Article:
Bottom line: a bad movie is still a bad movie regardless of who stars in it and a good movie is a good movie regardless of who stars in it. There are always exceptions of course. If A Streetcar Named Desire had starred Henry Fonda as Stanley and Marlene Dietrich as Blanche, I'd say we had a turkey! :D
 
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Worth

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...Bottom line: a bad movie is still a bad movie regardless of who stars in it and a good movie is a good movie regardless of who stars in it...
True, but casting decisions can have unintended ripple effects. Had Either John Gavin or James Brolin played James Bond in Diamonds are Forever or Octopussy, respectively, as they nearly did, I think it would have killed off the series and changed the trajectory of the careers of Roger Moore, Timothy Dalton, Prierce Brosnan and Daniel Craig.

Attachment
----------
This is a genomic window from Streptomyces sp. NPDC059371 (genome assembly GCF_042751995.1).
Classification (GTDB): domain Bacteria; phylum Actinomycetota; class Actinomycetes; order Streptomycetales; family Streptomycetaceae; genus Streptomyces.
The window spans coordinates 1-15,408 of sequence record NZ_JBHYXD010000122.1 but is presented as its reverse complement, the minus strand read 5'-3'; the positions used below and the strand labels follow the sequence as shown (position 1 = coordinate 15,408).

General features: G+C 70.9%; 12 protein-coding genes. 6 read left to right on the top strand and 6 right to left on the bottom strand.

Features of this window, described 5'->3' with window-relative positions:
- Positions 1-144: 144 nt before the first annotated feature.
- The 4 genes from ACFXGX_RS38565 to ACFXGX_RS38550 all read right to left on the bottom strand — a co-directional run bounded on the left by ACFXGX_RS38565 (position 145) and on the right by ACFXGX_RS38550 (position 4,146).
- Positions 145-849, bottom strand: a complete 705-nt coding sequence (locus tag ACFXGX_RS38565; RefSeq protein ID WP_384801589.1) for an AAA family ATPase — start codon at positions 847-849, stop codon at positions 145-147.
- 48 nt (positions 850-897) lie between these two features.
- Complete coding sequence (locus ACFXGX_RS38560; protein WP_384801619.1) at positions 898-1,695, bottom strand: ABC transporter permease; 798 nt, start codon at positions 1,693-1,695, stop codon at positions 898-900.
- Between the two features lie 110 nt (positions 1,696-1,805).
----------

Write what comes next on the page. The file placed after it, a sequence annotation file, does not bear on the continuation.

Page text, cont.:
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PMF

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IMHO, the attributes of “Mame”(1974) were the
Orchestrations by Ralph Burns, Cinematography by Philip H. Lathrop, Costumes by Theadora Van Runkle, the commanding ease of Robert Preston and, for good measure, I’ll even throw in the cameo role of the fox, as well.

BTW, wasn’t this thread about “The Opposite Sex”?;)
 
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Thomas T

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True, but casting decisions can have unintended ripple effects. Had Either John Gavin or James Brolin played James Bond in Diamonds are Forever or Octopussy, respectively, as they nearly did, I think it would have killed off the series and changed the trajectory of the careers of Roger Moore, Timothy Dalton, Pierce Brosnan and Daniel Craig.
There's something in that but remember, the casting of George Lazenby didn't kill off the Bond franchise :) But yes, I suppose we'd better get back to The Opposite Sex before the moderators slap our wrists. They hate it when we get off subject :D
 
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Ethan Riley